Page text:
YouTube Pros:

  • editing tools easy to use
  • doesn’t require a ton of writing, so caters to visual storytellers

YouTube Cons:

  • doesn’t require a ton of writing
  • YouTube may be blocked at your school (but that’s a WHOLE other blogpost)

 

Next up: StoryNexus

StoryNexus made a big splash when it was introduced via the way-too-addictive speculative steampunk game Fallen London. Players navigate through a virtual, text-based world in a Choose-Your-Own-Adventure manner, but with choose-a-card activities that interject an element of chance into the proceedings.

Winterstrike is a post-apocalyptic game of chance, built on the StoryNexus platform.

StoryNexus Pros:

  • Easy and compelling to get really into world-building
  • Lots of students already on there with games; peers, feedback, ideas
  • Library of GoogleDocs manuals and crowd-sourced how-to’s
  • Easy to add images and audio to text
  • Lots and lots of writing to do, boosts world-building

StoryNexus Cons:

  • Students need to sign up for accounts
  • Hard to build a game in one class period
  • Lots and lots of writing to do

 

And then there’s Twine

(“Do it for the Twine! I ain’t gonna do–“)

Ahem.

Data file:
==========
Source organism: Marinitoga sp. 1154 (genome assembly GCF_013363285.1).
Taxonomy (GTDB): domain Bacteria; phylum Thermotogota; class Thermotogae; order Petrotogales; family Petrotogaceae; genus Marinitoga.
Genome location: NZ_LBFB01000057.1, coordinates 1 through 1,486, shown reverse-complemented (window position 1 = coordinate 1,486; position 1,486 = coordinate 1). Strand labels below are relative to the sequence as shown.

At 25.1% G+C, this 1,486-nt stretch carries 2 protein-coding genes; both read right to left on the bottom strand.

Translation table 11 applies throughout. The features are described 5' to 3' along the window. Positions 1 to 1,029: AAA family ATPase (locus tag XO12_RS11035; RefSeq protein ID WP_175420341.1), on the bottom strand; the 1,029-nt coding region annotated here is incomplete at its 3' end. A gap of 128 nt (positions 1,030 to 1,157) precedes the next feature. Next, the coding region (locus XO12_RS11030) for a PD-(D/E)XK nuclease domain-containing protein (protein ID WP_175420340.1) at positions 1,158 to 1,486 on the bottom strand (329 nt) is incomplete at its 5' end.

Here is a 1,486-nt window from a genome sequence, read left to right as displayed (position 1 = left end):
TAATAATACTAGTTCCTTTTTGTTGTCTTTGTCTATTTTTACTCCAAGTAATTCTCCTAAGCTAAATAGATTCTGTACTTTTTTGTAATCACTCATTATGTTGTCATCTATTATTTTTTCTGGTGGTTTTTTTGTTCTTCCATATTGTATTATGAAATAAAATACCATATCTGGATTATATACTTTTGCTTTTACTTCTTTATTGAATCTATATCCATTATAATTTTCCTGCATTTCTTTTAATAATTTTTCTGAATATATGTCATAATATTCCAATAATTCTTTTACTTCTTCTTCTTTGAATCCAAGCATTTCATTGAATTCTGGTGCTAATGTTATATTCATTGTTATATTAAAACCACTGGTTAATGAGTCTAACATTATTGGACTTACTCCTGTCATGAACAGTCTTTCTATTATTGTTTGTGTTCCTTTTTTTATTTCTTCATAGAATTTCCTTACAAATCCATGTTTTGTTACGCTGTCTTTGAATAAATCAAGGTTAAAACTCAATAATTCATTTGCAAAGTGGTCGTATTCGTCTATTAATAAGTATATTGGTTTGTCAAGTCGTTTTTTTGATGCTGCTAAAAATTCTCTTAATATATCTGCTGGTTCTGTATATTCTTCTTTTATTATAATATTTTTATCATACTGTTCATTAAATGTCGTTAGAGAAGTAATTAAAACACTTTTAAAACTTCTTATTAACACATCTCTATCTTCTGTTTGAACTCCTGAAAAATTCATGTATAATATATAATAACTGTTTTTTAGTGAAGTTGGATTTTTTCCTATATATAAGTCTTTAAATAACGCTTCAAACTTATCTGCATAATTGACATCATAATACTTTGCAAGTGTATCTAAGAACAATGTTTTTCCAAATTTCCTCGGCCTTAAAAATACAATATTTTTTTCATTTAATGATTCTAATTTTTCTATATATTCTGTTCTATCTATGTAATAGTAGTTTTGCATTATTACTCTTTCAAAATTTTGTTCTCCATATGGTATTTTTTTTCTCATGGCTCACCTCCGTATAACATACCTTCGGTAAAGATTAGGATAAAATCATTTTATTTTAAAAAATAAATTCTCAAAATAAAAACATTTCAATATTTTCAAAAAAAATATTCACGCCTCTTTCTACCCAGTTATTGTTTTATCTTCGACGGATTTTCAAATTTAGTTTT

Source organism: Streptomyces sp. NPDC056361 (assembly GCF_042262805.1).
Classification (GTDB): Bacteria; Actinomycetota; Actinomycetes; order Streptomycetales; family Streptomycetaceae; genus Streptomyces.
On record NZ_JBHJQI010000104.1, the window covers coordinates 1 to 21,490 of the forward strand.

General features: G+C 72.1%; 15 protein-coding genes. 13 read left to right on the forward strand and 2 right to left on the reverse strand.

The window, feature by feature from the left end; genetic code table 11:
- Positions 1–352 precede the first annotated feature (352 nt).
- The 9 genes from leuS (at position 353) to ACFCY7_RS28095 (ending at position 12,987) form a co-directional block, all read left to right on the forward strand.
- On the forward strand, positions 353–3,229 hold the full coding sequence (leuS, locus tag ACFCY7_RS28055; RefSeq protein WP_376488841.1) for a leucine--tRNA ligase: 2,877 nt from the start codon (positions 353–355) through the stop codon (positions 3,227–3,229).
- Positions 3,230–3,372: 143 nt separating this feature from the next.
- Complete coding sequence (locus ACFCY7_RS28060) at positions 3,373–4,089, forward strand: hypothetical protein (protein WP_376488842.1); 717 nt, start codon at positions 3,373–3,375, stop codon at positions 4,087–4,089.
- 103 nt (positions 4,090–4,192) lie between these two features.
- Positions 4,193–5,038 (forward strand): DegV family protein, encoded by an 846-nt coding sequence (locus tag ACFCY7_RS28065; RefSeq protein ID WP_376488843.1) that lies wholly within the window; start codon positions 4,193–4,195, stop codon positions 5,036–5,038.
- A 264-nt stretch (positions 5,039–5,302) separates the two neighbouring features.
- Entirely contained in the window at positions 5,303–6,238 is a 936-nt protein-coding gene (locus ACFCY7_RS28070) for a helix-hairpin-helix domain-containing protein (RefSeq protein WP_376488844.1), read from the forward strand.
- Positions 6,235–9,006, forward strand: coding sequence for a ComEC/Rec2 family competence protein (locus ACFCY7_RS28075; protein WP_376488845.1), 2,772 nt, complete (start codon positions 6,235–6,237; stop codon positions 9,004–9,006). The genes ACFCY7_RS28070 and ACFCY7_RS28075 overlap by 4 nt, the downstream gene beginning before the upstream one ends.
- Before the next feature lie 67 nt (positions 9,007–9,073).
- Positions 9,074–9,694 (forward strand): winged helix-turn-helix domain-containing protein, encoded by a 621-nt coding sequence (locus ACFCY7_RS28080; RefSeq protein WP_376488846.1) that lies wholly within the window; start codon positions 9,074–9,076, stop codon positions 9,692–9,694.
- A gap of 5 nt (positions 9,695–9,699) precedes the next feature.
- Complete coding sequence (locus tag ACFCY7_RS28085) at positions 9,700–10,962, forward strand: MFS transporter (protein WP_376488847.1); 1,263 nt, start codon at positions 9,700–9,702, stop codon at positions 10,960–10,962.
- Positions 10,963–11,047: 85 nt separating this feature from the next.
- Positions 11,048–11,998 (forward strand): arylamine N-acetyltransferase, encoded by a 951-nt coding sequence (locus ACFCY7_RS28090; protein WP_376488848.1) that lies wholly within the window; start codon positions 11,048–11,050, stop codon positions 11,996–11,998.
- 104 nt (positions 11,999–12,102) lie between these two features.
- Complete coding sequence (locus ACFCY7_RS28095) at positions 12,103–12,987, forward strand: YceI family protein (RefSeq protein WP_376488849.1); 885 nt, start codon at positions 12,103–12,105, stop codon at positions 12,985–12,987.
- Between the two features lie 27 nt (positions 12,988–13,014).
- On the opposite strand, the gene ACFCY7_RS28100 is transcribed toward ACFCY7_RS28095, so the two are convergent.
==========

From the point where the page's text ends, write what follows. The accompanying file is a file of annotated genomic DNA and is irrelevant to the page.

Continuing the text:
Ashton Raze's Twine game,"Don't Read the Comments", combining digital citizenship with Twin Peaks references.

Ashton Raze’s Twine game,”Don’t Read the Comments”, combining digital citizenship with Twin Peaks references.

Twine‘s a challenging little piece of software that takes a step closer to computer programming logic while you build your games. It’s a stellar introduction to the concept of global vs. local variables, for instance*.

Twine games are browser-based, which means you can practice your HTML and CSS skills while you sort out what kind of tea the yeti usually drinks. Yes, I made that game**. It was not entirely easy but the things that were complicated didn’t make me tear my hair out. They were fun to figure out, and as a fan of interactive fiction, I enjoy the pace of the finished product.

 Twine Pros:

  • The ability to embed videos, images and audio make this a truly multimedia storytelling platform
  • Lets students bone up on HTML and CSS while they write

Twine Cons:

  • Steeper learning curve than the other two

Here are some lovely related links for you to disappear down the rabbithole of your choice: